The cover copy for this week's U.S. News & World Report promises more than its reporters deliver, especially in the deck: "Searching for the truth between Mel Gibson and the Gospels." The deck implies that Gibson and the Gospels represent different extremes, and that U.S. News -- still so attached to its News You Can Use formula that it splashes a white-on-red Annual Career Guide banner atop the cover -- will sort it all out for us with businesslike efficiency. The cover story, by Jay Tolson and Linda Kulman, follows the familiar script from other coverage of Gibson's Passion of the Christ: It's a theological smackdown pitting Gibson, conservative Catholics and evangelical Protestants against most Jews, liberal Catholics and all scholars.
The magazine shows less knowledge of the range of biblical scholars than Diane Sawyer's PrimeTime team, which at least found Darrell Bock of Dallas Theological Seminary and gave him token moments on screen. Consider this portion of a paragraph:
New Testament specialist Margaret Mitchell, a professor of religion at the University of Chicago and a Roman Catholic, worries that Gibson's movie, like all uncritical, ahistorical readings of the Gospels, will potentially "flatten what ought to be a curriculum for each generation of Christians to struggle with, including this strange fact of a religion starting in Judaism and then moving away from it."
A neat trick, that: Gibson's "uncritical" reading of the Gospels, which assumes they were written by eyewitnesses to the life of Christ, is "ahistorical." Is the scholarly consensus really that tidy? Only if a reporter's range of sources is as selective as U.S. News argues that Gibson was in his depiction of the Gospels' Passion narratives.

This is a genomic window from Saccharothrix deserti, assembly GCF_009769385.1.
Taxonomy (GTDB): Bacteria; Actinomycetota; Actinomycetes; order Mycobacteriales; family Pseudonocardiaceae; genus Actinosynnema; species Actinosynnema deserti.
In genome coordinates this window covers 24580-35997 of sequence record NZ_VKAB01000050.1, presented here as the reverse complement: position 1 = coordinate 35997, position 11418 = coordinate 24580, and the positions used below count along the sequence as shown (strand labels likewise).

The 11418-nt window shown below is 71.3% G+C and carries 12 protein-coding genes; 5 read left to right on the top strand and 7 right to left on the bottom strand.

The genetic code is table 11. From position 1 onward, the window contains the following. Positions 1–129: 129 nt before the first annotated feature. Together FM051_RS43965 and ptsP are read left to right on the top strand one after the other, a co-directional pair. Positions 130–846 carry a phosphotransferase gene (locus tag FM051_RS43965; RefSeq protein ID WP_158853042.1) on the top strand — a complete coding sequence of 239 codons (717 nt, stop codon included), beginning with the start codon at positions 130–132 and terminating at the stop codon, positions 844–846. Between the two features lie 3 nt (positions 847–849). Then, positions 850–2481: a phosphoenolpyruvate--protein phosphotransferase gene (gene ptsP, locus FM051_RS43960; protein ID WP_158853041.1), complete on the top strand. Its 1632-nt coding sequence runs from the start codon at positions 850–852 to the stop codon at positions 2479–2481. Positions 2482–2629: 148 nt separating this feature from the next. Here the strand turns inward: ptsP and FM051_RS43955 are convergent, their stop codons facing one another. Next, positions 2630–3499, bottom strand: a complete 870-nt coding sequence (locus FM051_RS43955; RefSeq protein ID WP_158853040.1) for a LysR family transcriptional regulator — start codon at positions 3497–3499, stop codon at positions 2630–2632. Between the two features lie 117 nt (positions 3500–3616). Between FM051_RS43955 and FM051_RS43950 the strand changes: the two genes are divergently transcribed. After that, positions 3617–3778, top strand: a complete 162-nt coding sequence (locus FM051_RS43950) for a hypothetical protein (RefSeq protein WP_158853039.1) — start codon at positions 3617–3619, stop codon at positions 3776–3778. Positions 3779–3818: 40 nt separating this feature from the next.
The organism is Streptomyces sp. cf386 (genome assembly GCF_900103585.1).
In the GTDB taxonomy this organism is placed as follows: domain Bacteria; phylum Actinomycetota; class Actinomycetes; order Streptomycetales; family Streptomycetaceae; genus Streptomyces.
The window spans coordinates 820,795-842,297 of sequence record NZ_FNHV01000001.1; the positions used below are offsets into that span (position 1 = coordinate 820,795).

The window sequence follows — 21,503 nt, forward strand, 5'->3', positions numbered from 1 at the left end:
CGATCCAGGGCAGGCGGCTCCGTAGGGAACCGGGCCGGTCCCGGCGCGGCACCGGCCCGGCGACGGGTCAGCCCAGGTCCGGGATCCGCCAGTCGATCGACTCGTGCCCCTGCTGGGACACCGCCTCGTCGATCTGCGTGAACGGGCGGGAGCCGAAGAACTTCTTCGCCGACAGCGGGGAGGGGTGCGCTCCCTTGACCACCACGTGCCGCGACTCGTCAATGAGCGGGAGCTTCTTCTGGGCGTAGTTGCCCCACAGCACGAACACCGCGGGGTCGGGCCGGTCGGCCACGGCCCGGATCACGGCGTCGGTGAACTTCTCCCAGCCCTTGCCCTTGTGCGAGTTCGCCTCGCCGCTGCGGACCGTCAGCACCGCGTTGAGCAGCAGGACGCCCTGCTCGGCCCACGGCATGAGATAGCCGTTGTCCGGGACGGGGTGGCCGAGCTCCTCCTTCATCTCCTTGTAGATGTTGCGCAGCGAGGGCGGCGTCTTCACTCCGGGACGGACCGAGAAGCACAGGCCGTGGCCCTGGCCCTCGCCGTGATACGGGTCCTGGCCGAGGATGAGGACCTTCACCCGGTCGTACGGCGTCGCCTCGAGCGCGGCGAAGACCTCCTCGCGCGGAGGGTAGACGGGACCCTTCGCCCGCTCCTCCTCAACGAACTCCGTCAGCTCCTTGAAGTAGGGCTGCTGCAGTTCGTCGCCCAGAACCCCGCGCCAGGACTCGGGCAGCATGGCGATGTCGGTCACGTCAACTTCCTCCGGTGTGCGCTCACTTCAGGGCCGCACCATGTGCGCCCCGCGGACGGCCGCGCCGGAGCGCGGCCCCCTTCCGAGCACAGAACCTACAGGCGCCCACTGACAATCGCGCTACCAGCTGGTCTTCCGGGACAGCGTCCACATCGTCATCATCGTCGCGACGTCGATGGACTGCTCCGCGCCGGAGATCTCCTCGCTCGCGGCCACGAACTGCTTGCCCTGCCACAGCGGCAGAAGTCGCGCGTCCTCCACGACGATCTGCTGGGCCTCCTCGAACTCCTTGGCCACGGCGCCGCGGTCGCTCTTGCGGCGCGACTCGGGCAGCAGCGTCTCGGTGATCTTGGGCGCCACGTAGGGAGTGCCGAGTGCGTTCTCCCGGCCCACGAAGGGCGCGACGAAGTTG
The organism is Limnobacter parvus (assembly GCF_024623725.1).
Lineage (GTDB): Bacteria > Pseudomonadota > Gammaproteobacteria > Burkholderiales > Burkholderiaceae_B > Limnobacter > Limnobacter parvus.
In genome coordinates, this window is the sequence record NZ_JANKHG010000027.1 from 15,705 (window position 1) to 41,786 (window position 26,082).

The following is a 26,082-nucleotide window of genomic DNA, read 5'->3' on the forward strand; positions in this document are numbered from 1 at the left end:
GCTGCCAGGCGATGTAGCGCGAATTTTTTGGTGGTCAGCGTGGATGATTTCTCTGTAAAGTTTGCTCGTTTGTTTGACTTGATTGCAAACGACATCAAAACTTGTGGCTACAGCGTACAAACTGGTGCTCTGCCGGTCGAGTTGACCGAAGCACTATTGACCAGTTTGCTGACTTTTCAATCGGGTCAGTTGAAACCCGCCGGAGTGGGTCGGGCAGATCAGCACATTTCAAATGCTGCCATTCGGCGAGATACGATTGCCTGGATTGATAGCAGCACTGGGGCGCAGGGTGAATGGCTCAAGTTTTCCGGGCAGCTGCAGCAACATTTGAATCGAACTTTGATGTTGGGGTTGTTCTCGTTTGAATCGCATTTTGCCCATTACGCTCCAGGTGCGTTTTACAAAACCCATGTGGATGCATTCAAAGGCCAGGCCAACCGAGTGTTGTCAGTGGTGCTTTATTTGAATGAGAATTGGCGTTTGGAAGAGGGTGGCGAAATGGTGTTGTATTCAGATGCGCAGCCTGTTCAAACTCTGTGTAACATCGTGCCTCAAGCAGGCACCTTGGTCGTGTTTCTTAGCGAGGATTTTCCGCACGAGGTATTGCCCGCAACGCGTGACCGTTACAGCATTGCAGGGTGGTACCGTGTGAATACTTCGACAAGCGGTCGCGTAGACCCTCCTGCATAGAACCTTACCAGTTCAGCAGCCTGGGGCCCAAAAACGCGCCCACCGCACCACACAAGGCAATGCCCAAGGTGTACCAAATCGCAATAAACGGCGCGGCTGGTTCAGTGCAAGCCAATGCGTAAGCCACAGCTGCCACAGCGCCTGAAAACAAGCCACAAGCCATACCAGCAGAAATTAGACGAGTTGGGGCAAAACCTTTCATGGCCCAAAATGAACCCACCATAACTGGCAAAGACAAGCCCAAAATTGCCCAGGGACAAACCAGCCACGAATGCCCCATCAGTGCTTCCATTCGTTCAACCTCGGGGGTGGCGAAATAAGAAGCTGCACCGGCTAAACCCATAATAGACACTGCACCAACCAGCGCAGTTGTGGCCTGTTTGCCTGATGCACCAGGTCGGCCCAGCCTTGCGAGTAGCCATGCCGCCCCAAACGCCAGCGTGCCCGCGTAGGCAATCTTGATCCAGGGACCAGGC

U.S. News columnist John Leo covers Gibson's film with a more even-handed criticism:
Gibson thinks that some critics came close to saying that a Christian is not allowed to film the Christian Scriptures as written (i.e., with the charge that some influential Jews wanted Jesus killed). He has a point. But Gibson's adherence to the literal text of the Bible is selective. He had no trouble inserting many things not found in the Scriptures (pretrial abuse of Jesus, Mary mopping up Jesus's blood, the vast extent of the scourging). However, he declined to tweak the script to reflect biblical and historical scholarship that points primarily to the Romans as those responsible for the Crucifixion. This is not a liberal plot or a political attempt to placate Jews. It is simply where the scholarship is, and has been, for some time. Early Christians were in no position to provoke the Roman conquerors by blaming them for killing Jesus. On the other hand, the first Christians were harassed by synagogue authorities and bitter that their fellow Jews were not accepting Jesus as the messiah.